Will "sensitive code" e.g., voting fraud detection be open source?

If it’s not open source, who is going to develop these tools?

I think it’s theoretically possible to have such tools be open source, as long as they are near perfect. 99% of spammers & trolls aren’t going to take the time to develop something specific to get around our system.

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Do you mean spam detection or copied/stolen copyrighted source code detection? Because fraud seems like a social engineering issue rather than something you can just search the text of the post for.

Spam, voting fraud, troll detection – these are all areas where we don’t want to make public exactly how we detect issues. This is a good question; how do other open-source projects handle sensitive parts of their projects?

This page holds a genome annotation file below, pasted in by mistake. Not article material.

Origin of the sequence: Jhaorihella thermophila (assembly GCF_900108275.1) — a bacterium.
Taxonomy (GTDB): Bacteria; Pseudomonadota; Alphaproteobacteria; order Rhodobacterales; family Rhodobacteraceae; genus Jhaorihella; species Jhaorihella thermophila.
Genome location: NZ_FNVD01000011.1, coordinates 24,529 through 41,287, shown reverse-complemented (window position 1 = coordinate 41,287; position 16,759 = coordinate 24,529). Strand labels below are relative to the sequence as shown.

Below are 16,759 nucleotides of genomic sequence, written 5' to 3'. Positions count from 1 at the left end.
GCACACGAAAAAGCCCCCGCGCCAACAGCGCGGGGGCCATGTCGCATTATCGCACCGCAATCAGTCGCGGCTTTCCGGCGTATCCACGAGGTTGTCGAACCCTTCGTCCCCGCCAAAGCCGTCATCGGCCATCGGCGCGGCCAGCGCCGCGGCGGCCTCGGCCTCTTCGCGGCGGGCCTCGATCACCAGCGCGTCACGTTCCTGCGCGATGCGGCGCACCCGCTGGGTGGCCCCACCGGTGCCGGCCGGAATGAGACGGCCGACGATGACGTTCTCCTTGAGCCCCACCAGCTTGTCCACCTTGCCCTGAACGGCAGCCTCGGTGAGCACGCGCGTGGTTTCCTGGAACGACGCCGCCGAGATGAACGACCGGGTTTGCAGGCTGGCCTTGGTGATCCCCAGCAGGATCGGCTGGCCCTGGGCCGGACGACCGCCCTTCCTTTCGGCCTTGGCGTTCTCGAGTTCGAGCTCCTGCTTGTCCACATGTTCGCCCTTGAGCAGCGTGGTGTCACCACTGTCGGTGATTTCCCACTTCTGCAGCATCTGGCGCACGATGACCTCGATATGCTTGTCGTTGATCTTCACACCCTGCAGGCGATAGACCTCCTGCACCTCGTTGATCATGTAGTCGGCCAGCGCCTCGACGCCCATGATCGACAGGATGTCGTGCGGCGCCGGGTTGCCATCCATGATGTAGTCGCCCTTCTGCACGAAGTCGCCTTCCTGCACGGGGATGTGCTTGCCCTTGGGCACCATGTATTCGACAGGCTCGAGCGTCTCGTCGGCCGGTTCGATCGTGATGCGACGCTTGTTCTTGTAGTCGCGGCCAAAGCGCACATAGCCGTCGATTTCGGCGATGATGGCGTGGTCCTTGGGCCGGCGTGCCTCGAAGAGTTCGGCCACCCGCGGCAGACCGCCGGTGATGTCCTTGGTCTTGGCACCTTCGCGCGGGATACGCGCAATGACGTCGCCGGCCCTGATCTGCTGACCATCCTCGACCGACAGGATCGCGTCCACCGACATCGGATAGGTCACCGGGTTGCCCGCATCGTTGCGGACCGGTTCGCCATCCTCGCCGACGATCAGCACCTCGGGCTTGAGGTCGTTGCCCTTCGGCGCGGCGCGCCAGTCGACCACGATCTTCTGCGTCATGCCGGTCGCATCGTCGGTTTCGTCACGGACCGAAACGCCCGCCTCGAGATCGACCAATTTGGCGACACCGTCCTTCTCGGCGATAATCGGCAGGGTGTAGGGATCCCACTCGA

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I think Dustytrash refers to these two systems:

  • a system to deter spammers (e.g. email and ip blocking), and
  • a system catching vote fraud and similar things (sockpuppets, targeted upvoting)

On SE, the exact algorithms for the latter are private, “because otherwise people could work around it, by violating the rules, but not the implementation”.

Isn’t Smokey/SmokeDetector bot system open source? Can we reuse its algos to detect potentially problematic content?

I thought about that, too. I think @ArtOfCode is active there and can respond to that.

Sorry, the above is right that I meant voting fraud, I’ll update my post.